SAN FRANCISCO -- A strike at San Francisco Superior Court on Monday halted much of the city court's business as workers walked off the job demanding a resumption of labor negotiations that have been stalled since February.
Chants of "Rise up, shut it down, San Francisco's a union town," echoed off the walls of the Civic Center as hundreds of striking court workers, clad in purple Service Employees International Union T-shirts, carried signs slamming court officials for a slew of furlough days and five consecutive years without cost-of-living pay increases.
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"Over all the years I've worked for the court, I've never gotten a raise," longtime court employee Angelberto Gonzalez said at a press conference. "Admin officers have wasted $660 million on a software system. That money could have solved all of our staffing issues. They need to reset their priorities. We've made sacrifices, we've helped them, but now they need to help us."
While the protestors succeeded in closing down just under half of the city's courtrooms, people still flowed in and out of the court building.
Court employees have been working without a contract for almost a year. The union membership voted down management's contract offer in February that contained a 5 percent salary cut -- smilar to an agreement ratified by three other unions representing court employees. Union officials charged that court management has refused to meet with them and won't release financial information to the union.
"When the [SEIU] Local 1021 asked San Francisco Superior Court management to open the books and show the financial need for the continuing cuts, they refused," union spokesman Steve Stallone said in a statement. "When, as part of the bargaining process, the union requested they provide the financial information the federal law requires of them so they union can make reasonable and responsible counterproposals, in the court's tradition of lack of transparency, they didn't. Instead they abandoned negotiations and unilaterally imposed their cuts."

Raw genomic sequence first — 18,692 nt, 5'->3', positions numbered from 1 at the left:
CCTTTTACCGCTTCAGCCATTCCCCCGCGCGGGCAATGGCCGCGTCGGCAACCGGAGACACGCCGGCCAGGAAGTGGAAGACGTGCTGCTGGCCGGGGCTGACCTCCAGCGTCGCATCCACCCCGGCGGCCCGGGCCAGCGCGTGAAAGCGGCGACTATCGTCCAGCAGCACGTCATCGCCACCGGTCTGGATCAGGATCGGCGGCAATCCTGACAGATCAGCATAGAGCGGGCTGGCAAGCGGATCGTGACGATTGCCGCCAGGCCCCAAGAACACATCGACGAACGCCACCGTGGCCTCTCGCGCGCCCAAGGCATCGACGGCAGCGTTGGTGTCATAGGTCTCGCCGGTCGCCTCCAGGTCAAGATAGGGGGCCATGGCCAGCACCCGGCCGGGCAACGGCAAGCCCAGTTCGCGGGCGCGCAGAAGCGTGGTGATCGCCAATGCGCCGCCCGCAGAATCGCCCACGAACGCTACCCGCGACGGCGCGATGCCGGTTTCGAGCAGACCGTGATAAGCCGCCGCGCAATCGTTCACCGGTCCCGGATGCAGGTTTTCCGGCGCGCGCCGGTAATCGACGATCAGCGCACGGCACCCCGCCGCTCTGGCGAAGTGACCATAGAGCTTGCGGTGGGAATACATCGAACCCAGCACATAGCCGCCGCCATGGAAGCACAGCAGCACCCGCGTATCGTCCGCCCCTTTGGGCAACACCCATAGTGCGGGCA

Union representatives have charged that the court's actions violate federal labor law.
“The court is committed to assuring that all essential functions proceed in spite of this misguided action by employees who are jeopardizing access to justice for their own unjustified reasons,” said court executive officer T. Michael Yuen in a statement.
A report issued by a panel of California judges earlier this year slammed the Administrative Office of the Courts for financial mismanagement.
Many Administrative Office of the Courts management functions -- "including the manner in which it carries out its decisions, plans projects, and exercises fiscal options -- are flawed [and] lack transparency ... with significant negative fiscal impacts as a result," the report said.
San Francisco's court system has long been in dire fiscal straights. Last year, in an effort to close a $13.75 million budget hole, the city court closed 25 courtrooms and laid off 40 percent of nearly 500 workers.
These cutbacks left criminal cases largely unaffected, but the civil division became profoundly understaffed.
"When you go down to the Hall of Justice for your traffic tickets and stand in line of hours and hour,s only to have the window shut on your because you didn't get there before 4 p.m., that's because we don't have enough staff," said striking court employee Divine Williams during Monday morning's protest.
"The civil justice system in San Francisco is collapsing," Judge Katherine Feinstein told reporters at the time of layoffs last year. "The future is very, very bleak for our courts."
Stallone told the San Francisco Chronicle that he expected the striking employees to return to work on Tuesday.
Check out this slideshow featuring pictures from the protest:
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